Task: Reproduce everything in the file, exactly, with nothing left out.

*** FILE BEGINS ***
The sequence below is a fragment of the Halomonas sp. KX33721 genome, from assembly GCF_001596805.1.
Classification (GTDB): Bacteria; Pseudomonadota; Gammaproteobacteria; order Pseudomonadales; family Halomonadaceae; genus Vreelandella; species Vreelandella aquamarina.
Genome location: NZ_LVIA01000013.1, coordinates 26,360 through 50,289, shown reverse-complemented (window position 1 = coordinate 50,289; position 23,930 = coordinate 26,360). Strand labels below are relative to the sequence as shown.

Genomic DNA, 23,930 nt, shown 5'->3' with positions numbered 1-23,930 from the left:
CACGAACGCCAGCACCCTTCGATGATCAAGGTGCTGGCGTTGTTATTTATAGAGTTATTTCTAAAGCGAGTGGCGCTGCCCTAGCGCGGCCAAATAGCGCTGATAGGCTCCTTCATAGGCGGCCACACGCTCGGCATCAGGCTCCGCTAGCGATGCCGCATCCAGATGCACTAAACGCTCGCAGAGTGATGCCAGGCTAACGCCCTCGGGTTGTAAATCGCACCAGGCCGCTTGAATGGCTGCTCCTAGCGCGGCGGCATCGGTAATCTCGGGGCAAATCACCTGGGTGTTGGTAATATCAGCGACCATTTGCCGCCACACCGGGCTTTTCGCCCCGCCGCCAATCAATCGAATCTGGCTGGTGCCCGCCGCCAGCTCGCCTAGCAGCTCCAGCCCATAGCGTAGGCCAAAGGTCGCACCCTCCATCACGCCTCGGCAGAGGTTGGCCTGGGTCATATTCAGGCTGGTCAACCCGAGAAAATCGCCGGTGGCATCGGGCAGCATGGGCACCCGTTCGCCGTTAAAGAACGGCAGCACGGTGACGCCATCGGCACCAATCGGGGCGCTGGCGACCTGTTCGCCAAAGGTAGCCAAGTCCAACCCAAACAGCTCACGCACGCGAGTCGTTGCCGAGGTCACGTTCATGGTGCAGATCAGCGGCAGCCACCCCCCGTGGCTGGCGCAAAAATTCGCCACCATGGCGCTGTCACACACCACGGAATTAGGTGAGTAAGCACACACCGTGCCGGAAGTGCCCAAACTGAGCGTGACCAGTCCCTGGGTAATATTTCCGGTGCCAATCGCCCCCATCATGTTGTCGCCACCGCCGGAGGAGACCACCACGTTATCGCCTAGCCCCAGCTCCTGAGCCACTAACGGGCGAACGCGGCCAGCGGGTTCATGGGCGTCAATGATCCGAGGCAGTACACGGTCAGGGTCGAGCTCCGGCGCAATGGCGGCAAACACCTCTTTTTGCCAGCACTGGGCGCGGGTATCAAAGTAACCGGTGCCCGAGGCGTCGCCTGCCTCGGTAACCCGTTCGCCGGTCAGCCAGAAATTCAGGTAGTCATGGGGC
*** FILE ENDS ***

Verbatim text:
The sequence below is a fragment of the Halomonas sp. KX33721 genome, from assembly GCF_001596805.1.
Classification (GTDB): Bacteria; Pseudomonadota; Gammaproteobacteria; order Pseudomonadales; family Halomonadaceae; genus Vreelandella; species Vreelandella aquamarina.
Genome location: NZ_LVIA01000013.1, coordinates 26,360 through 50,289, shown reverse-complemented (window position 1 = coordinate 50,289; position 23,930 = coordinate 26,360). Strand labels below are relative to the sequence as shown.

Genomic DNA, 23,930 nt, shown 5'->3' with positions numbered 1-23,930 from the left:
CACGAACGCCAGCACCCTTCGATGATCAAGGTGCTGGCGTTGTTATTTATAGAGTTATTTCTAAAGCGAGTGGCGCTGCCCTAGCGCGGCCAAATAGCGCTGATAGGCTCCTTCATAGGCGGCCACACGCTCGGCATCAGGCTCCGCTAGCGATGCCGCATCCAGATGCACTAAACGCTCGCAGAGTGATGCCAGGCTAACGCCCTCGGGTTGTAAATCGCACCAGGCCGCTTGAATGGCTGCTCCTAGCGCGGCGGCATCGGTAATCTCGGGGCAAATCACCTGGGTGTTGGTAATATCAGCGACCATTTGCCGCCACACCGGGCTTTTCGCCCCGCCGCCAATCAATCGAATCTGGCTGGTGCCCGCCGCCAGCTCGCCTAGCAGCTCCAGCCCATAGCGTAGGCCAAAGGTCGCACCCTCCATCACGCCTCGGCAGAGGTTGGCCTGGGTCATATTCAGGCTGGTCAACCCGAGAAAATCGCCGGTGGCATCGGGCAGCATGGGCACCCGTTCGCCGTTAAAGAACGGCAGCACGGTGACGCCATCGGCACCAATCGGGGCGCTGGCGACCTGTTCGCCAAAGGTAGCCAAGTCCAACCCAAACAGCTCACGCACGCGAGTCGTTGCCGAGGTCACGTTCATGGTGCAGATCAGCGGCAGCCACCCCCCGTGGCTGGCGCAAAAATTCGCCACCATGGCGCTGTCACACACCACGGAATTAGGTGAGTAAGCACACACCGTGCCGGAAGTGCCCAAACTGAGCGTGACCAGTCCCTGGGTAATATTTCCGGTGCCAATCGCCCCCATCATGTTGTCGCCACCGCCGGAGGAGACCACCACGTTATCGCCTAGCCCCAGCTCCTGAGCCACTAACGGGCGAACGCGGCCAGCGGGTTCATGGGCGTCAATGATCCGAGGCAGTACACGGTCAGGGTCGAGCTCCGGCGCAATGGCGGCAAACACCTCTTTTTGCCAGCACTGGGCGCGGGTATCAAAGTAACCGGTGCCCGAGGCGTCGCCTGCCTCGGTAACCCGTTCGCCGGTCAGCCAGAAATTCAGGTAGTCATGGGGC